Yes, we know this may be a tad too early to talk about, but if you live in an area that’s often hit by winter storms, it’s important to make sure that you are always prepared so that you and your family stay safe.
We rely on electricity for almost everything—heating, lighting, food storage—and it’s important to be prepared in case your electricity supply is interrupted by bad weather.
Having a stock of fully charged batteries in a variety of different sizes will mean that you can keep your small appliances going even when the mains power goes out. They can be used to power flashlights and radios in particular, as well as clocks, all of which are essential in an emergency.
Your smoke alarms and carbon monoxide detectors will also usually be powered by mains electricity, but have a battery backup. Be sure that you keep a stock of the right batteries for them.
For some families, it’s especially important that you can keep a source of power going. Particularly if you have young children or family members with particular medical needs, losing power can be complicated.
If you want to ease your mind about losing power, it’s worth thinking about installing an emergency backup generator. A generator will keep the power supply to your home going, even if the main power is out. Contact Platinum Electrical Contractors for a free consultation if you’d like to find out more about this.
You should also register with your local power company as someone with high-priority needs, as this will mean they will make restoring your home’s power a priority.
Get a Landline
Old fashioned telephones can be plugged directly into the phone socket in your home and won’t need any electricity to power them. They might not look great, but they can be a vital lifeline in an emergency. Be sure to keep one stashed away in a cupboard somewhere and let everyone know where it is.
Staying warm is one of the most difficult challenges during a winter power outage. Some things that you can do to keep yourself warm are:
- Dress in your warmest clothing, including coats, hats, and scarves.
- Keep doors and windows closed.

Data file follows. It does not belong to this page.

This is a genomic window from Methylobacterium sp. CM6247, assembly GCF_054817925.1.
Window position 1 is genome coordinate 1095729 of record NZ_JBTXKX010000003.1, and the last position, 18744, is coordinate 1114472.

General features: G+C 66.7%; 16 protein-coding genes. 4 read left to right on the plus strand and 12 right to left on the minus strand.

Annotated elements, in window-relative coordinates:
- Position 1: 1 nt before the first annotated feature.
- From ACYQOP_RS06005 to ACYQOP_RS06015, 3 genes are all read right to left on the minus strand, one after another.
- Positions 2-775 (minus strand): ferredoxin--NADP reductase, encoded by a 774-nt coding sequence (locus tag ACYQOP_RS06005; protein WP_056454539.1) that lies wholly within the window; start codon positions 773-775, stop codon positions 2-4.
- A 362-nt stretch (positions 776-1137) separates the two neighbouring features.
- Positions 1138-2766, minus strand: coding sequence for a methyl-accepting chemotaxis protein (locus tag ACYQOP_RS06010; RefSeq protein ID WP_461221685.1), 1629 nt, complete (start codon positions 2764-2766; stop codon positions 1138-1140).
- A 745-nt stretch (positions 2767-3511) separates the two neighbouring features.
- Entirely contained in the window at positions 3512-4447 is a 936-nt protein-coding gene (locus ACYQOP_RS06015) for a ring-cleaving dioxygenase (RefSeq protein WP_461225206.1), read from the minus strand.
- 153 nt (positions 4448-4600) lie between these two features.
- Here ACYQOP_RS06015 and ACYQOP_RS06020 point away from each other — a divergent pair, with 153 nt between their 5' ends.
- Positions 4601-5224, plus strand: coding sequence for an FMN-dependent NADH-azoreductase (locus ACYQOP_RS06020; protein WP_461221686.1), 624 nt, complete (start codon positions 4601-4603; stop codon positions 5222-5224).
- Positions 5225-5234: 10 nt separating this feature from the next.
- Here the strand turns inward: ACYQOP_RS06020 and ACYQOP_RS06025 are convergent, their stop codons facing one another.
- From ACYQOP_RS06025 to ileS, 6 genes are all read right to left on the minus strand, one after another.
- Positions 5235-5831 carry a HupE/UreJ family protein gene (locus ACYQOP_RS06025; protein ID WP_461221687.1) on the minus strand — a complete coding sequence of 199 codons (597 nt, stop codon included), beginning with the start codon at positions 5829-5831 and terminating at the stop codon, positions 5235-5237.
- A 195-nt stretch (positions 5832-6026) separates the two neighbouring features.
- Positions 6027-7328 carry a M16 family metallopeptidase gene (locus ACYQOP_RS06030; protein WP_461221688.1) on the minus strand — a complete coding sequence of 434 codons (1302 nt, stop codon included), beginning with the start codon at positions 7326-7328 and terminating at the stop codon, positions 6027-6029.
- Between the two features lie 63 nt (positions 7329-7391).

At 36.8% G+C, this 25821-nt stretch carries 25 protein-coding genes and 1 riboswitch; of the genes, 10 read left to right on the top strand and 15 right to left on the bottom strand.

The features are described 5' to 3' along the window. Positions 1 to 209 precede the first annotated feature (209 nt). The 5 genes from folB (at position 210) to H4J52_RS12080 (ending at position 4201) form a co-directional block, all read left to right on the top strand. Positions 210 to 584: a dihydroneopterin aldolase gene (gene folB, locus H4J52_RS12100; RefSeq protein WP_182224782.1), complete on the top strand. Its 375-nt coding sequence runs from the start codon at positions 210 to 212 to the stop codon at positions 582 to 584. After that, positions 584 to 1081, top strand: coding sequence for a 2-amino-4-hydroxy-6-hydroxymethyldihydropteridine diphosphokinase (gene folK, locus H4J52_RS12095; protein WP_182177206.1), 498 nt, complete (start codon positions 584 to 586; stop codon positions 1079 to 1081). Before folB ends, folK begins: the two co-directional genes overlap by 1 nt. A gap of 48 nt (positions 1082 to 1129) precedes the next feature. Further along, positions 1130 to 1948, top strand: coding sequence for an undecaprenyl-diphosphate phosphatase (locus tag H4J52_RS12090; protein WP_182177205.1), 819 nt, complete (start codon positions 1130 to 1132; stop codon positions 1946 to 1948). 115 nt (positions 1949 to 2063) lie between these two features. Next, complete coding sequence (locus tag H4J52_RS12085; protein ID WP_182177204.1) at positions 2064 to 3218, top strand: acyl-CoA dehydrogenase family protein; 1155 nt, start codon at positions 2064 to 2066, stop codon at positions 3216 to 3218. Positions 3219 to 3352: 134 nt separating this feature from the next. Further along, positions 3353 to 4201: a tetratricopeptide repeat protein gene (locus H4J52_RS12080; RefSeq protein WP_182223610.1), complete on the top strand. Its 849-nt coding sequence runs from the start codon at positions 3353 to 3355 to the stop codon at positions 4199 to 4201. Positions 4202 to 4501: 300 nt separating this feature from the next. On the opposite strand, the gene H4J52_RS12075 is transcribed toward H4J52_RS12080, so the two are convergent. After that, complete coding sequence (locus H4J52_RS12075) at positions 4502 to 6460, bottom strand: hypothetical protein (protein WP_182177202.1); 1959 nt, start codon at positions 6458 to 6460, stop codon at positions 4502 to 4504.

- Hang extra clothing over windows and doors to prevent cold air from getting in.
- Do not use gas-powered cookers or other gas heaters indoors, as there is a risk of carbon monoxide poisoning.
- If you have an open fire, be sure that you have kept it swept and that you have a ready supply of fuel to burn.
You may find that it’s easier to stay warm if you go down to the basement, as this may have a greater level of insulation than the rest of your home.
Your fridge and freezer will keep food cold for between 24 and 36 hours once they lose power. You can maximize this time by keeping the doors shut as much as possible. It’s also possible to keep fridges and freezers cool by adding snow and ice from outside; just make sure it’s uncontaminated.
It’s a good idea to stock up on non-perishable food items in case the storm goes on for a while. Think about foods that can be kept in the cupboard and easily prepared without electricity. You shouldn’t stock up on foods that you wouldn’t ordinarily eat, as otherwise, you are likely to end up throwing them out. Just think about buying the non-perishable foods that you do eat in higher quantities when you shop in case of a power outage.
Some good examples of foods to stock in a power outage are:
- Peanut butter. Peanut butter is filling and a good source of protein.
- Cans or pouches of fish. Things like tuna last a long time, and again are filling and a great source of protein.
- Tinned fruit. Sugary fruit can be a great comfort, and it’s a good way of keeping your vitamin intake up.
- They last a long time, and when paired with your peanut butter or tinned fish, you almost have a meal.
- Nuts, seeds, and dried fruits. Again, these last a long time, so they’re perfect. Nuts are a filling snack and a great source of protein.
Be sure to stock up on plenty of water, too, in case the temperatures freeze the pipes and affect your water supply.
Fill Your Tank with Gas
It’s a good idea to ensure that your gas tank is regularly topped up throughout the winter months. Even if you can’t take the car out because of a winter storm, running your engine will give you access to your car’s radio and a way to charge your phone (as long as you keep a spare charger in your car—which is always a good idea).
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